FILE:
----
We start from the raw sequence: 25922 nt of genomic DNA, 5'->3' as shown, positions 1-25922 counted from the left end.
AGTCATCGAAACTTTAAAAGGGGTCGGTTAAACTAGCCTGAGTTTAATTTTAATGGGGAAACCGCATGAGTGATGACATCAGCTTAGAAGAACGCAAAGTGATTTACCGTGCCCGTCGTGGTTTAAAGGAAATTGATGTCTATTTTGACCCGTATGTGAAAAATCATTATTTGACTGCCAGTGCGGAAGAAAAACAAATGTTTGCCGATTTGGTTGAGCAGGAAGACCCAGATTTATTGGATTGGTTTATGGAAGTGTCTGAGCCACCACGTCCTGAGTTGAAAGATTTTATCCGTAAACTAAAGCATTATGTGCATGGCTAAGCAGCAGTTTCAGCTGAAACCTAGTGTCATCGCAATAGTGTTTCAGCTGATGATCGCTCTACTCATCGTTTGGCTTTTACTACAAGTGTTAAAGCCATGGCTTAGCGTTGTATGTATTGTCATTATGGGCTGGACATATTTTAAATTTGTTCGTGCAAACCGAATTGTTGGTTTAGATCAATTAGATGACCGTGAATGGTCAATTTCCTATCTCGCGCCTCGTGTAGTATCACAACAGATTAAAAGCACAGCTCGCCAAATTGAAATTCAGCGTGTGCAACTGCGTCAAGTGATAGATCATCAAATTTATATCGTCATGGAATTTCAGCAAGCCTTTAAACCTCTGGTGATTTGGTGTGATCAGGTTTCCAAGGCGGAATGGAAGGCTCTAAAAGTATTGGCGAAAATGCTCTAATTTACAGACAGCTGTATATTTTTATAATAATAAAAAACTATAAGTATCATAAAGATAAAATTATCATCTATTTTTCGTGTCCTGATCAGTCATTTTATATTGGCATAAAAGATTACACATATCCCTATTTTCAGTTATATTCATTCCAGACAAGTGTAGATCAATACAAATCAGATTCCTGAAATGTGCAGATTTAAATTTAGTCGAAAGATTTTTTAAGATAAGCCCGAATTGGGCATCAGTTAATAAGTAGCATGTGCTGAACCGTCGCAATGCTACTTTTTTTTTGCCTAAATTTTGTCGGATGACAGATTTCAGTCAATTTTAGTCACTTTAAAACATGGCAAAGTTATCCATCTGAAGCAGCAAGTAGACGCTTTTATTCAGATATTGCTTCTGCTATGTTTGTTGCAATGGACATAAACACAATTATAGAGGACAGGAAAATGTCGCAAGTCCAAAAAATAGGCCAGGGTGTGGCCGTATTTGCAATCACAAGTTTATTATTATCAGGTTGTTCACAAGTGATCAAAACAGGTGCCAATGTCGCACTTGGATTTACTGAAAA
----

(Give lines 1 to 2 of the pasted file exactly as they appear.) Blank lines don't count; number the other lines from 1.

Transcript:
We start from the raw sequence: 25922 nt of genomic DNA, 5'->3' as shown, positions 1-25922 counted from the left end.
AGTCATCGAAACTTTAAAAGGGGTCGGTTAAACTAGCCTGAGTTTAATTTTAATGGGGAAACCGCATGAGTGATGACATCAGCTTAGAAGAACGCAAAGTGATTTACCGTGCCCGTCGTGGTTTAAAGGAAATTGATGTCTATTTTGACCCGTATGTGAAAAATCATTATTTGACTGCCAGTGCGGAAGAAAAACAAATGTTTGCCGATTTGGTTGAGCAGGAAGACCCAGATTTATTGGATTGGTTTATGGAAGTGTCTGAGCCACCACGTCCTGAGTTGAAAGATTTTATCCGTAAACTAAAGCATTATGTGCATGGCTAAGCAGCAGTTTCAGCTGAAACCTAGTGTCATCGCAATAGTGTTTCAGCTGATGATCGCTCTACTCATCGTTTGGCTTTTACTACAAGTGTTAAAGCCATGGCTTAGCGTTGTATGTATTGTCATTATGGGCTGGACATATTTTAAATTTGTTCGTGCAAACCGAATTGTTGGTTTAGATCAATTAGATGACCGTGAATGGTCAATTTCCTATCTCGCGCCTCGTGTAGTATCACAACAGATTAAAAGCACAGCTCGCCAAATTGAAATTCAGCGTGTGCAACTGCGTCAAGTGATAGATCATCAAATTTATATCGTCATGGAATTTCAGCAAGCCTTTAAACCTCTGGTGATTTGGTGTGATCAGGTTTCCAAGGCGGAATGGAAGGCTCTAAAAGTATTGGCGAAAATGCTCTAATTTACAGACAGCTGTATATTTTTATAATAATAAAAAACTATAAGTATCATAAAGATAAAATTATCATCTATTTTTCGTGTCCTGATCAGTCATTTTATATTGGCATAAAAGATTACACATATCCCTATTTTCAGTTATATTCATTCCAGACAAGTGTAGATCAATACAAATCAGATTCCTGAAATGTGCAGATTTAAATTTAGTCGAAAGATTTTTTAAGATAAGCCCGAATTGGGCATCAGTTAATAAGTAGCATGTGCTGAACCGTCGCAATGCTACTTTTTTTTTGCCTAAATTTTGTCGGATGACAGATTTCAGTCAATTTTAGTCACTTTAAAACATGGCAAAGTTATCCATCTGAAGCAGCAAGTAGACGCTTTTATTCAGATATTGCTTCTGCTATGTTTGTTGCAATGGACATAAACACAATTATAGAGGACAGGAAAATGTCGCAAGTCCAAAAAATAGGCCAGGGTGTGGCCGTATTTGCAATCACAAGTTTATTATTATCAGGTTGTTCACAAGTGATCAAAACAGGTGCCAATGTCGCACTTGGATTTACTGAAAA